The FTSE 100 is in the dangerous ‘dog days’ of August, but I’d buy this share today!


The FTSE 100 is in the dangerous ‘dog days’ of August, but I’d buy this share today!

Although the has bounced back strongly from its March low, I worry that it may weaken further this summer before it recovers. Indeed, there’s an old expression from the London stock market, which goes: “Sell in May and go away, don’t come back until St Leger’s Day.”

This saying comes from the time when the rich would flee unsanitary London during the hot and humid summer months. With traders flocking to their countryside homes, market trading was thin and this led to price volatility. Normal service resumed in September, as cooler weather and London traders returned.

Sell the FTSE 100 in May and go away?
Yesterday, I warned that share prices (especially in the US), are ignoring economic reality and this could lead to weakening of the FTSE 100. What’s more, the summer months often see periods of pronounced price weakness.

Indeed, selling in May and walking away has been excellent advice so far this year. May itself was a marvellous month for investors, as the FTSE 100 soared more than a fifth (22%) to end the month at 6,077 points.

However, the FTSE 100 has shown weakness since peaking at 6,484 points on 5 June. As the temperature has risen, share prices have swooned. As I write, the FTSE 100 stands at 6,032, down over 450 points (7%) from its early-June peak.

The FTSE 100’s dog days?
The ‘Sell in May’ strategy has been subjected to statistical analysis that does indicate a persistent seasonal effect in many leading stock markets (including for the FTSE 100). Indeed, the period from November to April does indeed produce higher average returns from May to October.

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Hence, with the UK in the grip of another heatwave and Covid-19 far from beaten, don’t be surprised to see the FTSE 100 to ‘fall before the Fall’. What’s more, Mr Market still has these six worries to contend with:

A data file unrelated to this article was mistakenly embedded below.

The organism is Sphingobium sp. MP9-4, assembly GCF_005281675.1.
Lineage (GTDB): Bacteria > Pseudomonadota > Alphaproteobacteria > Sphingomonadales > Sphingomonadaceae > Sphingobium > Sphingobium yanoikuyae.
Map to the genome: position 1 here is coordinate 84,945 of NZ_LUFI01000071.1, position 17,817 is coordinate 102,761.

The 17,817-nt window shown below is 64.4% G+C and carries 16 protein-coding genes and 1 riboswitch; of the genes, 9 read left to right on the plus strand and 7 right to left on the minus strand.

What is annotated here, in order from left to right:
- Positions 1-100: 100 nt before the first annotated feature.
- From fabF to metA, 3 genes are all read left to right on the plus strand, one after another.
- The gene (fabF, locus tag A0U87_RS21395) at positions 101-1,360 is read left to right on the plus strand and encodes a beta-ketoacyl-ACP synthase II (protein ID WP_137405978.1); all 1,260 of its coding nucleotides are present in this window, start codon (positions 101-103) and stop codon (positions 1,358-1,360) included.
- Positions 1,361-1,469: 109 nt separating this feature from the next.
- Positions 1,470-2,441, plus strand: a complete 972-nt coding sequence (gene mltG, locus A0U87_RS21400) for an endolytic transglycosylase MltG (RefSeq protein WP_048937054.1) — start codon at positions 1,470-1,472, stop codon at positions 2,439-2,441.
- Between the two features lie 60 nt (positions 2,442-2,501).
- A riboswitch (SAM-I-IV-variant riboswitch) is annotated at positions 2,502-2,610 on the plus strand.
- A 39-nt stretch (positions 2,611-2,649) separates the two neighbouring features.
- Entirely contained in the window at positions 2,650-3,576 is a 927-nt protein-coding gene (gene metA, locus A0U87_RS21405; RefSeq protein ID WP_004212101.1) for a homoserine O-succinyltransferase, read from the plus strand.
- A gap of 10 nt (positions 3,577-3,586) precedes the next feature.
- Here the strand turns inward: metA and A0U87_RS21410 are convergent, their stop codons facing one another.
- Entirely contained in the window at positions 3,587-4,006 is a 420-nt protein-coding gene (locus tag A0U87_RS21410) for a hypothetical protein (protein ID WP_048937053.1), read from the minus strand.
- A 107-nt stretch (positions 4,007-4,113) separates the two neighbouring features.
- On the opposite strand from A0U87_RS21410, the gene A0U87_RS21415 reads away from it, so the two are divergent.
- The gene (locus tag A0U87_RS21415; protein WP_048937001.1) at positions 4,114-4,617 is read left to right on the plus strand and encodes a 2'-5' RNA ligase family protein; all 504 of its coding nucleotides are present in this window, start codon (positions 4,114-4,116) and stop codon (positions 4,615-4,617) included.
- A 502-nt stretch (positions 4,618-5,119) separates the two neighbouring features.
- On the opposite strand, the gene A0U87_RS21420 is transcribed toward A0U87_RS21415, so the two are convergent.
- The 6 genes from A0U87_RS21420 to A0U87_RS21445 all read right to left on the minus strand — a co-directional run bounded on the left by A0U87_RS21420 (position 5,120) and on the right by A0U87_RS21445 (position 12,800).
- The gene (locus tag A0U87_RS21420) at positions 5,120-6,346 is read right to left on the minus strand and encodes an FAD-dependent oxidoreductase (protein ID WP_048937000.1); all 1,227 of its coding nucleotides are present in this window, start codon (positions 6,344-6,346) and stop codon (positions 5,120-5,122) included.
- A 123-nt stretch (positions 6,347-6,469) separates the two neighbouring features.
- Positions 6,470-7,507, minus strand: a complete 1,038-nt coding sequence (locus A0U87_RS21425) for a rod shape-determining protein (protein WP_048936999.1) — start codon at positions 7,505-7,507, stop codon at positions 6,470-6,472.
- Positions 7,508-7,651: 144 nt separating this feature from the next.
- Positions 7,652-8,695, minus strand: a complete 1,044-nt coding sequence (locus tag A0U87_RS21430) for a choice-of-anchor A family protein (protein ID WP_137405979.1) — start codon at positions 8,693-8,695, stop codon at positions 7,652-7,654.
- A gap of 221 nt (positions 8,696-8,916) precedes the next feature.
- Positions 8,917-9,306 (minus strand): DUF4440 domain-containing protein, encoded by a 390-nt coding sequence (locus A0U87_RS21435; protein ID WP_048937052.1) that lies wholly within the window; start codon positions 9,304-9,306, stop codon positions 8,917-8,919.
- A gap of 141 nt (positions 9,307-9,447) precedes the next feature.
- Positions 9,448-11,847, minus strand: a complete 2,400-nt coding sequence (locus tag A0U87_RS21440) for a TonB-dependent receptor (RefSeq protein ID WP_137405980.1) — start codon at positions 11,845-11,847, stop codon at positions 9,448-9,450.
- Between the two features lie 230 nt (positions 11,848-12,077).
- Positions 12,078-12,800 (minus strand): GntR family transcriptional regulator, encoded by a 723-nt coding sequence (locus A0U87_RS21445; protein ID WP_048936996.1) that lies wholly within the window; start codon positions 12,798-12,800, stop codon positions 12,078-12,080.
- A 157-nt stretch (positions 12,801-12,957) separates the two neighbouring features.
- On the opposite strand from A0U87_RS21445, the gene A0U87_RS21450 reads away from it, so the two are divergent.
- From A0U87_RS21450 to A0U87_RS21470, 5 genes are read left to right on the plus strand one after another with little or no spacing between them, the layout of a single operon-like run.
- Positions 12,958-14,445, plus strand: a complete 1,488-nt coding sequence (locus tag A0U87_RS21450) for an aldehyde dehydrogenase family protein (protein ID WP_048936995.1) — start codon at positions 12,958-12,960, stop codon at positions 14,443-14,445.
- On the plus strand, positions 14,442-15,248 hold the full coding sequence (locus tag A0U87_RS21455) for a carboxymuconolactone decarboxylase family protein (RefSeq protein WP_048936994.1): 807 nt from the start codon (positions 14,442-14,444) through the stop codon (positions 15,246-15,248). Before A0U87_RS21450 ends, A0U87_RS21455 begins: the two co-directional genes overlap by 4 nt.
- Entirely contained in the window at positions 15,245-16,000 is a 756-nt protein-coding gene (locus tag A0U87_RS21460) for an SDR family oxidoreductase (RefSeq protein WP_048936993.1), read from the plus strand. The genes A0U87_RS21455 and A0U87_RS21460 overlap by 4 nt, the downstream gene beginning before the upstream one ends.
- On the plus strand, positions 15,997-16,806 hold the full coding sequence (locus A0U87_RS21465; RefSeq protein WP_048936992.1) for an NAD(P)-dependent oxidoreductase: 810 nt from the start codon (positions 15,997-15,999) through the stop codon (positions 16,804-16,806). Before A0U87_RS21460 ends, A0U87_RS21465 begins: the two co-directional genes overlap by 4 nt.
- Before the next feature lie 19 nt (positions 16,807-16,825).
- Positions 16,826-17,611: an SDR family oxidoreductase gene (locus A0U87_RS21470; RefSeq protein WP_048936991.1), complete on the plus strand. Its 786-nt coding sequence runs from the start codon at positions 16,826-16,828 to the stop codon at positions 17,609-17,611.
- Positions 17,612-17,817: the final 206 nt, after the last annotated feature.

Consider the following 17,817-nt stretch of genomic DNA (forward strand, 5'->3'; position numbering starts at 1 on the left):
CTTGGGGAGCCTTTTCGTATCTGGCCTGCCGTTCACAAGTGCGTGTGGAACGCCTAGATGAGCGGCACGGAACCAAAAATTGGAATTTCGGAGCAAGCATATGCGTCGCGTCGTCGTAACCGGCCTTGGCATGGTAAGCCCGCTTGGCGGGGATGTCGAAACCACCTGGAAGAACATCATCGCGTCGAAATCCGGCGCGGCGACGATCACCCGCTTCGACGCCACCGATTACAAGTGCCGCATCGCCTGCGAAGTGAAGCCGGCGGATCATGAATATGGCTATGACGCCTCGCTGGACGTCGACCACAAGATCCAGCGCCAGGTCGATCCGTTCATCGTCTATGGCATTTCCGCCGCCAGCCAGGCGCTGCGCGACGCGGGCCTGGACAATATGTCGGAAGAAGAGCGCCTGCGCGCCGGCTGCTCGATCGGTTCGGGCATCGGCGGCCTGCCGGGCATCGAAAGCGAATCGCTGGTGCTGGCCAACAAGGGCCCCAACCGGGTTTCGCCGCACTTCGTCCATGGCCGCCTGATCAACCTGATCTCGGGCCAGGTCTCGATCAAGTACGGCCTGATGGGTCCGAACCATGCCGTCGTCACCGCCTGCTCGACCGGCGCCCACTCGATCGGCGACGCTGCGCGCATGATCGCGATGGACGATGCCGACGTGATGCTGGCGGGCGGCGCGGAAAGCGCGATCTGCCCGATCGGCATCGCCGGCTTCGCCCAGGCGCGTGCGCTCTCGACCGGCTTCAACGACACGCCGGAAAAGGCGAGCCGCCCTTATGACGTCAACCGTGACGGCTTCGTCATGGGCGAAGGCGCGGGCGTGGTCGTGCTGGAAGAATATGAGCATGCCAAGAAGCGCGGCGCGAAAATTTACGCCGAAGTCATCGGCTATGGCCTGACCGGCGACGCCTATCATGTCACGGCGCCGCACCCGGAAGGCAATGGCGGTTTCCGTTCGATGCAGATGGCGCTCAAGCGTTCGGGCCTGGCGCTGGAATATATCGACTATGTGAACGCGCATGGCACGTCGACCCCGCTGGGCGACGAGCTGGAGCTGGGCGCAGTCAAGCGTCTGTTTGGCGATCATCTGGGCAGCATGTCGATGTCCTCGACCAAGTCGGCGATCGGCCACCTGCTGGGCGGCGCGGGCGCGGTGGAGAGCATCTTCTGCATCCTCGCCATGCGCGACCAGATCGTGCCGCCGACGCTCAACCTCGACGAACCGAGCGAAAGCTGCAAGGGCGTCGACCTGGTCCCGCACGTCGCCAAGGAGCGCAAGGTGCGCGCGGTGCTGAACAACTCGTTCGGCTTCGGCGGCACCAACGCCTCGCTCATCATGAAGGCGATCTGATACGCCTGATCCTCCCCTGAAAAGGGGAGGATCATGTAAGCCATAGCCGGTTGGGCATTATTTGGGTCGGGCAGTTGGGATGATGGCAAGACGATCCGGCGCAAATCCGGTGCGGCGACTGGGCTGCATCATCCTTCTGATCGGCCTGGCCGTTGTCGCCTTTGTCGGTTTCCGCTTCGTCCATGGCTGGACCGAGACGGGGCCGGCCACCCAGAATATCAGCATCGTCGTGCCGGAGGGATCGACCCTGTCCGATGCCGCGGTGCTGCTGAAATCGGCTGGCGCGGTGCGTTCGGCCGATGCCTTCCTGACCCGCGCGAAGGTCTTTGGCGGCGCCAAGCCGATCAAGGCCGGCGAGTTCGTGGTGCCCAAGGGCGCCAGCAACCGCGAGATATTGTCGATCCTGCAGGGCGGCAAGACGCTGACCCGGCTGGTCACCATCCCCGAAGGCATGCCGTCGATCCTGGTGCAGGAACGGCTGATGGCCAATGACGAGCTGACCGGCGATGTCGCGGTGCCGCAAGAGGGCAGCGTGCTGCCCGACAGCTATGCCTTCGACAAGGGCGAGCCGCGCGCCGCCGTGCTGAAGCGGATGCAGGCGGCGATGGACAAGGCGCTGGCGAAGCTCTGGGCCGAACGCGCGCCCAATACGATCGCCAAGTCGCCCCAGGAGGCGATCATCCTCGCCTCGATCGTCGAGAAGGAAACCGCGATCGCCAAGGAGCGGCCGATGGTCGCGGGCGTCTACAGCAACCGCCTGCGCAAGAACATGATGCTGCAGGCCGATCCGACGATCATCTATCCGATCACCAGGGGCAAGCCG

• Further and extended outbreaks of Covid-19 (notably in Southern (NYSE:) US states)
  • Progress on Covid-19 treatments and vaccines
  • Troubled US-China trade talks
  • The presidential election on 3 November
  • The shape of any economic recovery
  • A no-deal Brexit on 31 December

This super share has shrugged off the virus
Although the FTSE 100 may weaken further, I see value in many mega-cap, financially strong firms. For example, I’m a big fan of Anglo-Australian miner BHP Group (LSE: BHP), whose share price is showing strength since bouncing back from its March low.

As I write, BHP shares are 1,764p, down just 0.2% over the past 12 months. Also, BHP shares are just 5.8% below their 52-week high of 1,873p, set on 17 January. For grateful BHP shareholders, it’s like the spring market crash never happened.

Since collapsing to 940p on 12 March, BHP shares have almost doubled, soaring 87.7% from this low point. They were a once-in-a-lifetime steal at 940p, but remain a bargain today, in my view.

I am drawn to this FTSE 100 share for the usual value indicators. BHP shares trade on a price-to-earnings ratio of 12.3 and an earnings yield of 8.1%. They offer a dividend yield of 6.4% a year, covered 1.27 times by earnings.

Finally, with a market value of £101.7bn, BHP is a FTSE 100 behemoth – plus it has balance-sheet strength to match its sheer size. For these reasons, I’d buy and hold this FTSE 100 share for cash dividends and long-term capital growth.

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The post The FTSE 100 is in the dangerous ‘dog days’ of August, but I’d buy this share today! appeared first on The Motley Fool UK.

Cliffdarcy has no position in any of the shares mentioned. The Motley Fool UK has no position in any of the shares mentioned. Views expressed on the companies mentioned in this article are those of the writer and therefore may differ from the official recommendations we make in our subscription services such as Share Advisor, Hidden Winners and Pro. Here at The Motley Fool we believe that considering a diverse range of insights makes us better investors.

Motley Fool UK 2020

First published on The Motley Fool





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